On the environment, China has earned its reputation as one of the world’s worst polluters of air, land, and water. Even the current focus on climate change, which Biden has called the “number one issue facing humanity,” has not significantly advanced its compliance with international commitments. A recent Foreign Affairs article suggests that its future performance will be no better.
John Kerry, Biden’s climate change “czar,” said, “[W]e have serious differences with China. Those issues will never be traded for anything that has to do with climate. That’s not going to happen. … [C]limate is a critical, standalone issue.”
On global health security and the pandemic, the headline to a Washington Post editorial this past weekend read: “China is stepping up its deception and denial in investigations of COVID-19.” Even more indicative of China’s COVID cover-up was the about-face by World Health Organization Director-General Tedros Adhanom Ghebreyesus, who previously excused China’s non-cooperation. Last week he called on Beijing to be more transparent: “I think we owe it to the millions who suffered and to the millions who died really to understand what happened.”
The second fatal impediment to the Biden approach is the unbridgeable gap between U.S. expectations and Chinese intentions. Days after Blinken described America’s strategic plan, Beijing rejected compartmentalization. Lü Xiang of the Chinese Academy of Social Sciences said, “U.S. officials would be too naïve if they believe China will accept dialogue and cooperation with no basis for equality and mutual respect.” And Beijing has made emphatically clear that means accepting China’s depredations on human rights and Hong Kong and its aggression in the South and East China Seas and against Taiwan: “[I]f Washington keeps believing that it can have Beijing’s cooperation in addressing daunting challenges while at the same time suppressing China, it is hugely wrong.”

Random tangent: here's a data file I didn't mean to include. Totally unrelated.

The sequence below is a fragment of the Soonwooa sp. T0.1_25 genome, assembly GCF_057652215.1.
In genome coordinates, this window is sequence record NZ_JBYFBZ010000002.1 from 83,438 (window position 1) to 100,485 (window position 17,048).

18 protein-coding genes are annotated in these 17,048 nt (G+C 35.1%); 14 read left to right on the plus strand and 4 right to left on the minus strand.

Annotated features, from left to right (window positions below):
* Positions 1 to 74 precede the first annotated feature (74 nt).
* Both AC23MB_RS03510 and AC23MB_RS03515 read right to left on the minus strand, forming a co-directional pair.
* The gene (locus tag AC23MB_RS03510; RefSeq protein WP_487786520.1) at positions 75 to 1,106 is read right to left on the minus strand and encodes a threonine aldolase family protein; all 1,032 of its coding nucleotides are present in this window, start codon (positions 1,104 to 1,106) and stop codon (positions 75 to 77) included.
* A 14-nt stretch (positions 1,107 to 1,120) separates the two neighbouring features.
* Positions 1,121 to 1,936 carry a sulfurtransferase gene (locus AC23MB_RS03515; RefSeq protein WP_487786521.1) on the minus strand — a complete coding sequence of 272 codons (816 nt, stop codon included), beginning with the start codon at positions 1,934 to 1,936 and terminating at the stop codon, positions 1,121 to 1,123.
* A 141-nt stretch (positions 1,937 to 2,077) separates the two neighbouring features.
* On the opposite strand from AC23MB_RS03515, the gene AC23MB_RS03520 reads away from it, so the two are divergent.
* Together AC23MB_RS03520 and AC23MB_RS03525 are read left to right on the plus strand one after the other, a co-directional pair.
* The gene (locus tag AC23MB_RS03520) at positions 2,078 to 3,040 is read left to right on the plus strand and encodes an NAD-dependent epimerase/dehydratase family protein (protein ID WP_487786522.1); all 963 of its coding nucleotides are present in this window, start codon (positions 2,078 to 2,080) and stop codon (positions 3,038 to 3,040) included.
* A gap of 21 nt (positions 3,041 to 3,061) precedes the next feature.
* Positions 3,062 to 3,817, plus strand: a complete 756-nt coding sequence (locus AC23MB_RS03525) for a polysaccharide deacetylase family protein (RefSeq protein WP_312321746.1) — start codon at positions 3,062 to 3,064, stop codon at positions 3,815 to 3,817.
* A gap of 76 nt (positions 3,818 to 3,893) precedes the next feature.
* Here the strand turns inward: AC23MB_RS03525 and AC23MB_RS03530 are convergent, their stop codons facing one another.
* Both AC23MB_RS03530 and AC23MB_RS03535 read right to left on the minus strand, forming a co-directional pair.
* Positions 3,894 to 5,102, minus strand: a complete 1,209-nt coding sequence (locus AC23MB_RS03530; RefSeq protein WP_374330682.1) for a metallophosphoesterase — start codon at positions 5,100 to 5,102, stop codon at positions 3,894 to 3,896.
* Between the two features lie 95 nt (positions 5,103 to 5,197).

Beijing’s message, reiterated to Sherman, is clear: China’s authoritarian policies will remain unchanged, while America must abandon its interests and ideals — that is, stop being America. The existential challenge could not be more stark, and it is now the Biden administration’s duty to take it on, more consistently than it has so far.
Joseph Bosco served as China country director for the Secretary of Defense from 2005 to 2006 and as Asia-Pacific director of humanitarian assistance and disaster relief from 2009 to 2010. He is a nonresident fellow at the Institute for Corean-American Studies and the Institute for Taiwan-American Studies, and has held nonresident appointments in the Asia-Pacific program at the Atlantic Council and the Southeast Asia program at the Center for Strategic and International Studies.
Views expressed by contributors are their own and do not necessarily reflect the views of SinoInsider.